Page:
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The year is 1927 firmly placed between global wars. Things were going pretty well, the Great Depression was ahead, the Great War was history. A lot of cigarette cards had been produced to reflect the publics 'interest' in war during the war years but it was this year that Players, War Decorations and Medals was produced.

A 90 card series making it unique amongst the Players issues. It is not comprehensive by any means, only 'winners' medals are in evidence for example.

The reverse of the cards gives a listing of the conditions they were awarded and also the people allowed to be awarded them. You not only had to be seen to be doing the right thing but you had to be the right sort of person doing the right thing. There is, as always, a goodly quantity of information but it would have been nice if it had included a brief description of what the ribbon colours symbolised etc.

The cards show medal and ribbon (no bars) against a plain white background. It would have been nice if the background had represented the colour of the tunic they would be worn against. This would have had the happy property of not making the cards so darn difficult to find in 'clean' condition 80 years later. It is however a very colourful set of cards and is good for framing, although not all 90 in one frame unless you are thinking of clearing a lot of wall space (on a good solid brick wall as well).

originally intended for award for diplomatic services only

I am not going to decry any single medal awarded for genuine bravery, that is not my place and I would hope it is no-ones place to do that. I am not going to moan about the medals given out to people that turned up to fight (or those that did not for that matter). As I mentioned earlier, to get a medal for bravery, as long as you are the right person being brave and seen by the right person then you had a chance of getting a medal.

The set kicks off in fine style with The Victoria Cross. More cards have been produced about this medal than any other medal and that is as it should be, no more to say.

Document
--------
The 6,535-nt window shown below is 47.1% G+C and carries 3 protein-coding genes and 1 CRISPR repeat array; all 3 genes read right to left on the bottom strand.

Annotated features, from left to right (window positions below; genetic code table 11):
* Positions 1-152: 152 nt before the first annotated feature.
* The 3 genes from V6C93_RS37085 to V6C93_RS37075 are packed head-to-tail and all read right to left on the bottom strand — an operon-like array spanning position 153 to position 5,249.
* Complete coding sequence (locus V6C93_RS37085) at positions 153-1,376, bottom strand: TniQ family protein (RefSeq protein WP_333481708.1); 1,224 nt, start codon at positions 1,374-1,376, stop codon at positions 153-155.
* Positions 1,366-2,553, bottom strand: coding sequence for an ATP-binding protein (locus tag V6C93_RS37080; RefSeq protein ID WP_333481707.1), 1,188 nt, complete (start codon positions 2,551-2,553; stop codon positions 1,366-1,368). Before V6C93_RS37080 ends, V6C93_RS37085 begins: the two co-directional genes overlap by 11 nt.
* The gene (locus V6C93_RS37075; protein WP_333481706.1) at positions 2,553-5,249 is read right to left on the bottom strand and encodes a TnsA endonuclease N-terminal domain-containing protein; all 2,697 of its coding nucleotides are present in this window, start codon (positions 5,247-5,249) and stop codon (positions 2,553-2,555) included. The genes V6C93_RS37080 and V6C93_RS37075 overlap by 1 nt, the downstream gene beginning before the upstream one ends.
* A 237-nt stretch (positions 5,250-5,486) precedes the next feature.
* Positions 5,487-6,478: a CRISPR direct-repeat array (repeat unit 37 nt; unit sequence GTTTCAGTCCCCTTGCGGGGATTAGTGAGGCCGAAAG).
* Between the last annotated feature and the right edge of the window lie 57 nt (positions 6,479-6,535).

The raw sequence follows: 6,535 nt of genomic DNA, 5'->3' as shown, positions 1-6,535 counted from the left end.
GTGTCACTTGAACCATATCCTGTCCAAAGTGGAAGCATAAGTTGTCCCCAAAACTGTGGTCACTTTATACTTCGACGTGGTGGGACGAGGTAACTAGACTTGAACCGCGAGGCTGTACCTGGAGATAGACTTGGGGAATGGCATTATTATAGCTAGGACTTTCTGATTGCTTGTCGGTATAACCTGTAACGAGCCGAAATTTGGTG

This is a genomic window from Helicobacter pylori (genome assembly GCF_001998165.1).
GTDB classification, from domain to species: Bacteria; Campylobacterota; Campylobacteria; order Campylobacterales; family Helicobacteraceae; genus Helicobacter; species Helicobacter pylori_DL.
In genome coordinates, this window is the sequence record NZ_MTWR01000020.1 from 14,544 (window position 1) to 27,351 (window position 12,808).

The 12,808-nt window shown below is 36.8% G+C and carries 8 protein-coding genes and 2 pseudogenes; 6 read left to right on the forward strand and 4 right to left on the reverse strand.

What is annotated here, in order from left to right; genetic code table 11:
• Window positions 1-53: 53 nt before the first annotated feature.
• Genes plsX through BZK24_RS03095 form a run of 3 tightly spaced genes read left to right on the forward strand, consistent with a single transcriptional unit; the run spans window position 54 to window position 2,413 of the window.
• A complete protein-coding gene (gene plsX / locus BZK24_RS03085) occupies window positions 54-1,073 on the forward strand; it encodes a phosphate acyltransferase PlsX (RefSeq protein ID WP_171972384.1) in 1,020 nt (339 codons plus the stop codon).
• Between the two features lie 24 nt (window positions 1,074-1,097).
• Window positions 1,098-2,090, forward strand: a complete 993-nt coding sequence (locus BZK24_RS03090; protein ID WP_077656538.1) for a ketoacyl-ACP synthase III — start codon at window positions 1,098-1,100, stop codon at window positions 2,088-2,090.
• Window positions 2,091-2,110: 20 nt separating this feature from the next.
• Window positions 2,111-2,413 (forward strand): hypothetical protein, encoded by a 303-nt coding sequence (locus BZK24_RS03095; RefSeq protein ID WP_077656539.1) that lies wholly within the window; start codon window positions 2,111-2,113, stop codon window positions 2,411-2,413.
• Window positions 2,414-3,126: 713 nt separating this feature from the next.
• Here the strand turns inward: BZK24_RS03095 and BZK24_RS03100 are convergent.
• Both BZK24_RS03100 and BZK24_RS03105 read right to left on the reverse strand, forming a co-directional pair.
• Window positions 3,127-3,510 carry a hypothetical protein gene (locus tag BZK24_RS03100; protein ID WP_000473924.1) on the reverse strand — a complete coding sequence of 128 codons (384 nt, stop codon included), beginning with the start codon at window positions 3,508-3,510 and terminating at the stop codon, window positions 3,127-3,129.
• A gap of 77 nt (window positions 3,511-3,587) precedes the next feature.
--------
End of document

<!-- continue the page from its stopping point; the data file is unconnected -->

There then follows a number of 'Orders' which look very important and colourful as compared with the VC.

The Most Honourable Order of the Bath, Great Britain should get a mention (not only because of the snigger value of the name) but because it was instituted by Henry IV in 1309 making it pretty darn old.

Apart from this one though medals seem to be rather a construct of Georgian England and after.

Card three, The Most Distinguished Order of St Michael and St George, founded 1818 originally intended for award for diplomatic services only. It does look pretty.

Within the first ten of the series there are four with the words, British Empire within the name. Actually three, the other is The Most Eminent Order of the Indian Empire. The others tend to be known as C.B.E, O.B.E, M.B.E nowadays and get added onto the names of entertainers and milkmen. The wording 'important services rendered to the Empire at home, in India, and in the Dominions and Colonies' appears on the reverse of the card. Times change but the medals are just as pretty.

Card ten is the Distinguished Service Cross (you get to put D.S.C after you name with that one). Awarded to naval and marine officers below the relative rank of Lieut.-Commander for meritorious or distinguished services and so it goes on proving there are different degrees of bravery afterall based on a bewildering array of how 'senior' you happen to be.

It takes till card 20 before the first of the 'turning up' medals appears in the set, 'The 1914 Star.' The reverse of the card gives the details of who was eligible. 'Given to all officers and men of the British and Indian Expeditionary Forces, including nursing sisters, sisters, civilian medical practiconers, and others employed with military hospitals which actually served in France or Belgium on the establishment of a unit between August 5th 1914 and November 22 1914. Officers and men of the Royal Navy, Royal Marines, Royal Naval Reserves, and Royal Naval Volunteer Reserve, who served on the establishment of a unit landed for shore services in France or Belgium, between the same dates, received the Star.'

Glad that has been made clear. Imagine the conversation:

Small boy, 'Daddy, Daddy, what did you do in the War?'

Daddy O.B.E : 'I made the rules up about who got medals and who didn't.'

What happened after 22 November 1914, well you got the 1914-15 Star and you really do not want to know who qualified for that one, it defies thought.